The British were carrying a lot of supplies and equipment on open-backed transport, stringing the column out over 500 yards. They were very suspicious of the locals and used troopers to clear each street before the convoy moved through it. At Rialto they stopped. Colonel Oates had chosen Rialto Bridge (photo below) to cross the Grand Canal. However, through his binoculars he could see the Rialto Gate, giving access to the South Dublin Union (SDU). It looked an obvious location for a rebel ambush, as the convoy would be moving at a crawl while on the bridge. As he approached it, with the Royal Engineers’ horses, a volley of shots rang out from the SDU wall. The horses panicked and went racing off. The Colonel and his staff decided on how to handle this opposition. He agreed to allow his deputy Mickey Martyn and his son, John Oates to take a company of 50 soldiers to flush out the rebels and to secure the SDU (site map below). With great enthusiasm, the soldiers charged off to engage their foe.
The 27 rebels facing Rialto had had three days preparing their defences and had all their sight lines and firing angles worked out. They could shoot and move throughout the complex, giving the British the belief that they were many times greater than their actual number. In fact, both sides totally exaggerated the strength of their enemy; the British thought there was in excess of 200 volunteers, while the rebels believed that the full convoy of 2000 soldiers were attacking them. Officially, the rebels were the 4th Battalion of the Irish Volunteer Force, under the control of Commandant Eamon Ceannt. His deputy was a short, athletic man from Fairview in North Dublin, aged 42 during the Insurrection. His calming, almost sad face hid a courage seldom equaled. He was Cathal Brugha (photo below). He was a storming foe, a tornado to his supporters and the sharpest brain in the volunteer force. He had the power of a tank, before tanks! I will move quickly over the other actions in the SDU in order to concentrate on Cathal’s story. So, let’s get the British inside the buildings and into contact with Brugha.
Captains Martyn and Oates entered the SDU by the Rialto Gate. Oates waited while Martyn raced across the rhubarb garden with a platoon, to the Auxiliary Workhouse. It was empty but they spotted another building a few hundred yards away, with a rebel flag flying over it. Puffs of black smoke from one of the windows showed were the rebels were firing from and Captain Martyn decided to assault it immediately. Thanks to Mickey Martyn’s diary, we can use his description of these events. As he reported,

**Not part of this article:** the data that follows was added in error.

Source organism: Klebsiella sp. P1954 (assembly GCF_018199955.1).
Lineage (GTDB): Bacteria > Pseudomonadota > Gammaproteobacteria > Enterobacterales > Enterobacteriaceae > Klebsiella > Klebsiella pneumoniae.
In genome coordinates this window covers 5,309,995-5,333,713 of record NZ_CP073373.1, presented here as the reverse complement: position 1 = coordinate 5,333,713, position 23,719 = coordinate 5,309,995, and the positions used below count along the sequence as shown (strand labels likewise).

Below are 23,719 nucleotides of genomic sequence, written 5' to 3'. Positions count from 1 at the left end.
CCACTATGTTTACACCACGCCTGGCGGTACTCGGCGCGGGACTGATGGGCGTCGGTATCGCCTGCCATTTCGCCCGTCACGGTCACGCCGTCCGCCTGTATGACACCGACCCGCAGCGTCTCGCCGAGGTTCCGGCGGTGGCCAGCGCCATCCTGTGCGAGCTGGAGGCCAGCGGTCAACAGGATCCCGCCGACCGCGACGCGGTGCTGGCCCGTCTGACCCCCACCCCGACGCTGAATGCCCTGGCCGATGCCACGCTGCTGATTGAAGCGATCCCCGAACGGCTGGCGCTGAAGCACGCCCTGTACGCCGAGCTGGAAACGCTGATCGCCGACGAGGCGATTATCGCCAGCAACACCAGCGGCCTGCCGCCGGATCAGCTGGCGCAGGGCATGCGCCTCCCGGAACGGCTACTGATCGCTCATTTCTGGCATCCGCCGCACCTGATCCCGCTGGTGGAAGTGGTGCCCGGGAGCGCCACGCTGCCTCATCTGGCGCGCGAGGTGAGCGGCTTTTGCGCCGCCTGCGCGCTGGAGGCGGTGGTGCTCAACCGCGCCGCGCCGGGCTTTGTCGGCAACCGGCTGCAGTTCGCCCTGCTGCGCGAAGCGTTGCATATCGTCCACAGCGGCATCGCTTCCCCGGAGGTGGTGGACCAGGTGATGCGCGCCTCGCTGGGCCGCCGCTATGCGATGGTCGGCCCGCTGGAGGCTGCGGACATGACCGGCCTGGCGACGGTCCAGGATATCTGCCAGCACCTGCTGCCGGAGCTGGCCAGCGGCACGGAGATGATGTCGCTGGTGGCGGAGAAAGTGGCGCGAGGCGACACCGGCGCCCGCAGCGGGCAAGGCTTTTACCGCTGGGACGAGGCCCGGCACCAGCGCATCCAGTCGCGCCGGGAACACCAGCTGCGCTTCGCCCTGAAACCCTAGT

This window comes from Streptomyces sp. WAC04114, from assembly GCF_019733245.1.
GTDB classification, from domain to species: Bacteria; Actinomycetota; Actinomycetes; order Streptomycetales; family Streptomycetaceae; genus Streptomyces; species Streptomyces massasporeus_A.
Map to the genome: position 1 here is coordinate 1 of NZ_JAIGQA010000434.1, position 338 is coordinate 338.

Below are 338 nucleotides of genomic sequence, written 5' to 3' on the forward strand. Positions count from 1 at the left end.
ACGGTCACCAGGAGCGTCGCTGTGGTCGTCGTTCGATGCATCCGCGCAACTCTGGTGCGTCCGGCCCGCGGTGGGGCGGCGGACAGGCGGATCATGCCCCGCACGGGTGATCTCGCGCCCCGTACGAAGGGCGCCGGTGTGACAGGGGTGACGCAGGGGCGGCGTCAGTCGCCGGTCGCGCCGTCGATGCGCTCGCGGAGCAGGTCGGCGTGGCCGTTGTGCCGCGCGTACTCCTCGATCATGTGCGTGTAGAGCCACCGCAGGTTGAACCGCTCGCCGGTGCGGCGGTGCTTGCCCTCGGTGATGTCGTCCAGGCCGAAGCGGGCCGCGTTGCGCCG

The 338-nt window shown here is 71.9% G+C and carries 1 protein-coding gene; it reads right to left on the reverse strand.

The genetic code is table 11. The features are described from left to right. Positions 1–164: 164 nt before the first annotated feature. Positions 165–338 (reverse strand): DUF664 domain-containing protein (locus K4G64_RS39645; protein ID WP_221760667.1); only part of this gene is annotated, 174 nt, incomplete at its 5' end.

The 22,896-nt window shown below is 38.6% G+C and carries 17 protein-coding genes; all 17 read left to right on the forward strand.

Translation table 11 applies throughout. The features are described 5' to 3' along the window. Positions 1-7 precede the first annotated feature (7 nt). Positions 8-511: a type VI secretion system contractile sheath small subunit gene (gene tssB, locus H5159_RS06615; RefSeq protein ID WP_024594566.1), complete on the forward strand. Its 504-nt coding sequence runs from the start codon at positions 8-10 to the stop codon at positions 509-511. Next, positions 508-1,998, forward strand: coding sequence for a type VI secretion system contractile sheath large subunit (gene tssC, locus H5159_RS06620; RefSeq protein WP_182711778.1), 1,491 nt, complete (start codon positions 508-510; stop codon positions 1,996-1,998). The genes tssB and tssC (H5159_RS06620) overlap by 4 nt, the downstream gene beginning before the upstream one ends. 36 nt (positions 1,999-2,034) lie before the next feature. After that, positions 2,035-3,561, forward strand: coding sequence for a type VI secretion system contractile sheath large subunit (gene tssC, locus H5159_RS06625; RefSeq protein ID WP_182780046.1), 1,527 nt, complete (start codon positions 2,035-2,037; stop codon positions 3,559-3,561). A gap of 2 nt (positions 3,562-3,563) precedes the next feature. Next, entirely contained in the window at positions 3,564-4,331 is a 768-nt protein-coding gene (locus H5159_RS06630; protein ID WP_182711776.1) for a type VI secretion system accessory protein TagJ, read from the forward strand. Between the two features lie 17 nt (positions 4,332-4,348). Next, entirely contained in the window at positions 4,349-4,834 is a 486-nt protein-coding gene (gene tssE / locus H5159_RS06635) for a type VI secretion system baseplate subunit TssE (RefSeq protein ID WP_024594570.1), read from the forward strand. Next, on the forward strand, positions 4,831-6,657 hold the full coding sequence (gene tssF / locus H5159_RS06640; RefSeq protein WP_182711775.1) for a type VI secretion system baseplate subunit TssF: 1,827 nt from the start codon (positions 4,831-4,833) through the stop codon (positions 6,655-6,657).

“I found a bullet in Dublin every bit as dangerous as a bullet in No-Man’s-Land. In some ways the fighting was worse. In France you generally had a good idea of where the enemy was and where the bullets were going to come from. In Dublin you never knew when or from where you were going to be hit.”
Despite heavy casualties, their speed carried the British to the safety of the buildings’ walls, but they were not yet inside. Meanwhile, the carts with Colonel Oates made a mad dash for the bridge and the road to Kilmainham. This distracted the rebels, who filled the carts with multiple volleys but the horses got away. Thinking Martyn must have fallen amongst all the shooting, Captain Oates went looking for him with his party of 40 soldiers. Finding he men, but not Martyn, Oates forced them to fight their way inside, while coming under ferocious fire from the rebels. Once inside, they had to get their bearings and to adjust to the dark interior. Oates party literally fell over Captain Mickey Martin as they moved deeper inside! To wind the tale forward, the major fighting happened in the Nurse’s Home, with the British on the ground floor, and the Irish holding the upper levels. While the Irish could transverse the building blindfolded, the British were just blind. Opening a door could result in a salvo from rebels, or the screams from inmates. Too often, they opened a door and threw in a grenade, killing and terrifying the residents cowering there. However, I will wind forward again, to the height of the battle and the actions of Cathal Brugha.